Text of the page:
Sex Ed in Bed
Sex: Casual and Important
By Jallen Rix, Ed.D. (c).

John Heidenry’s book What Wild Ecstasy, outlines the events surrounding the 1970’s sexual revolution. He makes a case (as others have) that this revolution was actually one wave in possibly several sexual revolutions. If this theory is true and if we are to evolve, it’s not a matter of if another sexual revolution will occur, it’s a matter of when. One factor that I believe is keeping our society from moving toward a revolution of more healthy and educated sexuality is a fearful hysteria that we have allowed to surround our understanding of sex.

The best example to demonstrate how we hold ourselves back is to look at how parents talk to their children about sex. It’s safe to say the majority of us grew up with parents who were uncomfortable talking about sex, or with parents who didn’t talk about it at all. Even when we asked innocent questions like, “Where do babies come from,” often, we were met with embarrassment, shock, or even worse, we were told a white lie. Long after the “answers” to our questions are forgotten, the negative experience we had talking about sex has a lasting effect. It’s this negativity that keeps us afraid to talk and educate ourselves further about sex. Thus, the stigma of sex being a taboo and controversial subject is perpetually passed on from one generation to another.

Conversely, sexologists recommend a different approach for parents to talk with their children about sex. To avoid a child developing negative associations to sexuality, a parent can answer a child’s innocent questions just as they answer any of their child’s questions — honestly and casually, in the same tenor the child asked the question. Without the obstacle of making their parents uncomfortable, kids are able to be more informed to make wiser and safer decisions as they get older. Unequivocally, this kind of informal honesty needs to happen in our society and it’s way over due.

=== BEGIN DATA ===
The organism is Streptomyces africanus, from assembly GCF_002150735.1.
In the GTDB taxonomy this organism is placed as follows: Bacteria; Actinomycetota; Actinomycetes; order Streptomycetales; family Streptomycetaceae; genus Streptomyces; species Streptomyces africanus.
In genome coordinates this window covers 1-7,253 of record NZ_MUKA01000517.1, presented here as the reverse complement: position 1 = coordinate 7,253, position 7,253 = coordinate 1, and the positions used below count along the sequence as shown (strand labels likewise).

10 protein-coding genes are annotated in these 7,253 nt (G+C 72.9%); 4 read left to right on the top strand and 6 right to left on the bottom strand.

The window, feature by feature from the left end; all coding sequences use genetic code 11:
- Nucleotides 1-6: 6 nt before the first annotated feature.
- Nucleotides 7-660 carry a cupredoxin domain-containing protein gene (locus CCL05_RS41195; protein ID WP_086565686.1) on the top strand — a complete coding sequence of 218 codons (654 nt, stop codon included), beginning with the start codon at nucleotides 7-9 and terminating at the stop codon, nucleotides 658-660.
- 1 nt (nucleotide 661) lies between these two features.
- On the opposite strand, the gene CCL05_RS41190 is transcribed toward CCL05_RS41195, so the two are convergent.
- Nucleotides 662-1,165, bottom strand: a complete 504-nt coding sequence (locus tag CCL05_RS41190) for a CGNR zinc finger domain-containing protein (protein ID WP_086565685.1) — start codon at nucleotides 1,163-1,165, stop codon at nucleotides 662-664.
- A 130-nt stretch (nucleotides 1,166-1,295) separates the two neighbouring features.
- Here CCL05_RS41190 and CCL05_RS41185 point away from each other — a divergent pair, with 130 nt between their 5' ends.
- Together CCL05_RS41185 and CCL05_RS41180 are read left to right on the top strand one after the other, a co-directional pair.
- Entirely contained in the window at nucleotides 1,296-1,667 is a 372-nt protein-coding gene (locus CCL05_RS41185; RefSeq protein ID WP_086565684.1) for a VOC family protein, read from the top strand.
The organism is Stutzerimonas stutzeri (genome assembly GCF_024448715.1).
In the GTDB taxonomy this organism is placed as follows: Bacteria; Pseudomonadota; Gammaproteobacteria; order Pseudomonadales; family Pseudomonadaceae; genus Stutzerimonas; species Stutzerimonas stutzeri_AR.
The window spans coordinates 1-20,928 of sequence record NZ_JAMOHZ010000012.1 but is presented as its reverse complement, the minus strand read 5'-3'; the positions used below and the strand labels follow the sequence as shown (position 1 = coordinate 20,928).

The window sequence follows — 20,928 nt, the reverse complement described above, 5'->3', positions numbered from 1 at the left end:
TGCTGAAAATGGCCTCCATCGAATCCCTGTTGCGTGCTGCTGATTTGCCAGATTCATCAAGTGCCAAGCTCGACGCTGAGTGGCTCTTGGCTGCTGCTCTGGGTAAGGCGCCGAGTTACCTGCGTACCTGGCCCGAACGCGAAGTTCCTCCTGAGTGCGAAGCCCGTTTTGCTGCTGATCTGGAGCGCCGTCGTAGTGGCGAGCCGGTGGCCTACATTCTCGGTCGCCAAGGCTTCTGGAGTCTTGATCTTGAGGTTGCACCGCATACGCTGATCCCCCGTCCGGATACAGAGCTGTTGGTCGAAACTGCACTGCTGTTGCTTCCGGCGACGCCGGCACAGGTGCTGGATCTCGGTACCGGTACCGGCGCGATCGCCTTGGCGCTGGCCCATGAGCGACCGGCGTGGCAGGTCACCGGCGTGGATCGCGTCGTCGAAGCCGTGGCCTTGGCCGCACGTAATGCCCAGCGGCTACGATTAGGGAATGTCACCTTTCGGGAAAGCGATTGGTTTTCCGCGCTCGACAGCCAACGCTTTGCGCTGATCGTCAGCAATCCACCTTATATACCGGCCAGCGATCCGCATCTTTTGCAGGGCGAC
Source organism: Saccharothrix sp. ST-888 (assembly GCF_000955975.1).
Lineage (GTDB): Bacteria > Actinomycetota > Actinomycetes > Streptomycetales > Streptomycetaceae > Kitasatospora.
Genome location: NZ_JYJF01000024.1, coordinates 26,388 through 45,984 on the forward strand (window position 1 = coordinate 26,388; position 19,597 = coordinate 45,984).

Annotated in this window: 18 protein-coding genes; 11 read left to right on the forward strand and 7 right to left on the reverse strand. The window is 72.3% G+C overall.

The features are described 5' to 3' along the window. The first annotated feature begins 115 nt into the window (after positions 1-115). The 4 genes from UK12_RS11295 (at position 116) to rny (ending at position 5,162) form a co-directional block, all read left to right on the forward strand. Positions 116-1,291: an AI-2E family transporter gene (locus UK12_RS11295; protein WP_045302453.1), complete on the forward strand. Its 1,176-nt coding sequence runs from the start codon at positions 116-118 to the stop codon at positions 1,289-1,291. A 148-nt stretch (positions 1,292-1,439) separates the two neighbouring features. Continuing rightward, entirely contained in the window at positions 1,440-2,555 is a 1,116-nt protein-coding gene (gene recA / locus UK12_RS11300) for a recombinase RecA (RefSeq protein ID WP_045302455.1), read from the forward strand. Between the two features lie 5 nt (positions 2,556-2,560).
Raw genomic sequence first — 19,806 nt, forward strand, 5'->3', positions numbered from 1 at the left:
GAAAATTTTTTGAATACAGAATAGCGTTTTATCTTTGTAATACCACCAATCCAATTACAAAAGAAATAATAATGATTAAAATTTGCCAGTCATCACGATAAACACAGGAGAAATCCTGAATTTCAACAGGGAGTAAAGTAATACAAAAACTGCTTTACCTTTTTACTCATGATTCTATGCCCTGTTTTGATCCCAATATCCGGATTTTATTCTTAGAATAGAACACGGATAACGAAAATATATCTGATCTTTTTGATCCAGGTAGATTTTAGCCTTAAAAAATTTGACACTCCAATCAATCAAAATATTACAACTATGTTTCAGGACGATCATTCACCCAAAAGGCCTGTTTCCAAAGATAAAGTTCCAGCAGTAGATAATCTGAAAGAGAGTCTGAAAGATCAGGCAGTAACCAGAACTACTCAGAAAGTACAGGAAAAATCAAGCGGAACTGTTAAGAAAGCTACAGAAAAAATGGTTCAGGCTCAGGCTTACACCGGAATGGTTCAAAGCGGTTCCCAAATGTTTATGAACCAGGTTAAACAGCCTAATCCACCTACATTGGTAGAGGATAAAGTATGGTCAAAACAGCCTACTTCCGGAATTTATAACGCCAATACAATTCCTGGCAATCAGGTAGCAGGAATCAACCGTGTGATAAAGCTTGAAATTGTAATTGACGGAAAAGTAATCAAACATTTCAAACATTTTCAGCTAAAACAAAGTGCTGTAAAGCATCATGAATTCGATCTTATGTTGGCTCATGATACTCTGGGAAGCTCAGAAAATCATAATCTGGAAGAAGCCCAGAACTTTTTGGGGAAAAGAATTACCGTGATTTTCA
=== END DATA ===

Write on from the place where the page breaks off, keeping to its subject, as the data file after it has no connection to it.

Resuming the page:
Instead of using fear tactics to educate the masses about STDs, we need to make the facts known as much and as “matter-of-factly” as possible. I’m proud to say the LGBT community is already doing its part to bring about this positive revolution. Take note of all the LGBT positive shows on TV today, like Queer Eye for the Straight Guy. It’s not like these shows are grabbing homophobes by the collar and yelling, “You’re badly uninformed and you gotta’ change your ways.” On the contrary, these shows often show us simply being ourselves and doing our “thang,” well, along with some glitzy, ratings-grabbing entertainment, of course. So as the homophobe channel-surfs by us, he (or she) may only stop for a second, but that’s one second that we have to harmlessly enter their homes and make them just a little less fearful of us. The public sees us as human beings, not scary stereotypes to be feared. We might even get in one of Carson’s (that blond from Queer Eye) hilarious zingers and get the public to chuckle a little. As a matter of fact, humor can be an incredible tool for diffusing sexual fear. I don’t think Ellen’s coming out would have been half as effective if she was in an action/adventure show.

Discovering our sexual attractions, be it gay, straight, bi, and so on, is an important rite of passage. Coming out as part of a sexual minority can be a difficult if not a negative experience for far too many people. While more high schools are trying to become LGBT sensitive, this culture is still highly acrimonious regarding its queer youth.

There will always be gossip rags that will make dramatic hysteria out of a celebrity’s most minute (if not completely fabricated) sex-capades. There will also always be religious fanatics that at the first hint of sexual freedom will predict hell-fire for us all. But I’m not going to let these negative extremes coerce me to hide what’s good and unique about my life — including sexuality. After all, wouldn’t the world be a better place if everyone felt good about their sexuality? Talking casually about your sexuality is only scandalous if we treat it that way. After all, don’t you hope coming out will someday be as commonplace and positive as someone realizing they are straight? So don’t worry too much about censoring yourself at the expense of being yourself. Start an educational revolution by letting the genuine you flow as unconsciously as breathing.

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